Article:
Where's Your Joy?
By Tracy KeenanJune 4, 2015
You’re probably too busy to read this.
I know I’m too busy to write it.
I know, I know - didn't I just come off a silent retreat a couple months ago?
Didn't I just come back from vacation?
But it can happen so quickly, this sliding back into the mad tear.
Perhaps our shelf life is that short, and we need frequent reminders now more than ever.
We’re all so busy, hurrying from one thing to another, spending our days like spare change, waking up in the middle of the night thinking of all the things that we have to do.
Is that your life?
Where’s your joy?
There was an article in the New York Times a few years ago about an Island in Greece where people live unusually long lives. In addition to eating simply and naturally with lots of goat’s milk and olives and homegrown vegetables, they live unhurried lives.http://www.nytimes.com/2012/10/28/magazine/the-island-where-people-forget-to-die.html?_r=0
What’s an unhurried life?
Adults hurry from task to task, teenagers hurry from activity to event, and children are bustled from play date to soccer to swimming. Is that life?
Where’s our joy?
I just got back from a vacation, which followed on the heels of much family togetherness on the event of my father’s death. Celebrating his life and mourning his death, I went on a beach vacation where I had nothing to do but walk the beach for hours, eat, sleep, and forage for delights at the local shops.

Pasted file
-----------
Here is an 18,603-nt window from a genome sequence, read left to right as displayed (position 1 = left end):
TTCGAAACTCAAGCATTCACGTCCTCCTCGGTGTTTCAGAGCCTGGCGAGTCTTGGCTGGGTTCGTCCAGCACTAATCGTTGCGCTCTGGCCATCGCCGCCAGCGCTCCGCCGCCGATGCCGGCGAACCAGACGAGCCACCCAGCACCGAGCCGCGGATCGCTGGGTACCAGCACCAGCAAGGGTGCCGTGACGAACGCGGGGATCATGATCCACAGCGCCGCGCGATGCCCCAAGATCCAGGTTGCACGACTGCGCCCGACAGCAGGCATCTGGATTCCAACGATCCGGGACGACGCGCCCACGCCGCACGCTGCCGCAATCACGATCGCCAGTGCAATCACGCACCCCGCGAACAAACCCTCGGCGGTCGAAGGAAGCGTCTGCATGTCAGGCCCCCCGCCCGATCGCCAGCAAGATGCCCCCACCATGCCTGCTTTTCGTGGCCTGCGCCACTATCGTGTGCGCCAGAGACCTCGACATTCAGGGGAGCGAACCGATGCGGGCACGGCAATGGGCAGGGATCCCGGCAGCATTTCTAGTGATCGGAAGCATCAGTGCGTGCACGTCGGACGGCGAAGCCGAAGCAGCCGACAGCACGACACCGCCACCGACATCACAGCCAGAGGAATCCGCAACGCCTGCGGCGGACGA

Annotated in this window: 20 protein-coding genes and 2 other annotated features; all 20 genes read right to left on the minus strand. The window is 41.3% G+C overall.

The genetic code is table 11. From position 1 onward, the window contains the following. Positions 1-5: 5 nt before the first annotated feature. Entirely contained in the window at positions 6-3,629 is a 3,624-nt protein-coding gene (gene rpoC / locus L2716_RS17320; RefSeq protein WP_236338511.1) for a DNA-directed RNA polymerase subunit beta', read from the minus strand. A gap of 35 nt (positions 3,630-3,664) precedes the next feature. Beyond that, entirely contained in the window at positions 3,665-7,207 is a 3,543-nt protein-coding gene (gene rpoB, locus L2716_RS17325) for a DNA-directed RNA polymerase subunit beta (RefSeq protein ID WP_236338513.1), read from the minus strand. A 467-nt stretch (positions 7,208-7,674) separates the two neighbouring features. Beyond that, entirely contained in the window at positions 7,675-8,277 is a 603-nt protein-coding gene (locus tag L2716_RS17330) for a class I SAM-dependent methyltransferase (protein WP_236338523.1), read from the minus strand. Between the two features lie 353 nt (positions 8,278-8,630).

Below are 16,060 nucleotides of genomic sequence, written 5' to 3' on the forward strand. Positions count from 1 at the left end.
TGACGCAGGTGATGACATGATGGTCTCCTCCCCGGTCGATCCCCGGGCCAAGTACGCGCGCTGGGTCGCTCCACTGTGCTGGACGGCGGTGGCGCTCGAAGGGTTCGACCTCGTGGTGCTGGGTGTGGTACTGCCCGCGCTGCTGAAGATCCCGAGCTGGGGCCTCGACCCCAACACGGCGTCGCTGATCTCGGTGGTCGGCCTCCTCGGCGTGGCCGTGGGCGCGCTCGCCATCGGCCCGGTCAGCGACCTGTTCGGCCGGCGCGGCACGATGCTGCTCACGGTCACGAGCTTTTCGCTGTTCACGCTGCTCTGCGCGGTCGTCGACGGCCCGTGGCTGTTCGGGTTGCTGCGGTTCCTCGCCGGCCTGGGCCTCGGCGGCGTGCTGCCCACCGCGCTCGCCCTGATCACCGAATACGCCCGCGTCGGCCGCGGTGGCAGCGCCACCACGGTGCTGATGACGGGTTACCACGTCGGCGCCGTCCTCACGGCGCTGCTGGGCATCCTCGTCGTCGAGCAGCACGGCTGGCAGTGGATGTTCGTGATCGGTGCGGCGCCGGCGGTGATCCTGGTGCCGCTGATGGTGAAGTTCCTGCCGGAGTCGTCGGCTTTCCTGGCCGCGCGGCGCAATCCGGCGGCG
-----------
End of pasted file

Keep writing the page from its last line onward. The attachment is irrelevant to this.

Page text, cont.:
It was restorative time. And yet, I was scarcely back at work when I found myself working 14 hour days again. And that was just my work-work. Home-related work has yet to be touched upon. But very quickly I caught myself and realized how easily that happens and how much we need the reminder to make time for unhurrying. That's where the joy is.
I know I am not alone in this. We are all busy. Parents have jobs AND child-rearing/house-managing to do. Even many retired people have heavily-scheduled days.
Even one beautiful, well-protected Sabbath day each week is not time enough. (You can’t only eat one day a week. You can’t wait until nightfall to do your breathing. Why would you wait months for a chance to enjoy leisure?)
So let me make my plea (again) for margins in our days, for breathing space.
Let me make an argument for turning off the cell phones for a few hours, setting down the devices, getting out of the cars.
Let me call for coffee with a friend, dinner without a television, a walk without a purpose.
There may be much joy and satisfaction in accomplishing things, but the moments we remember are the ones when we stopped long enough to let the joy in.
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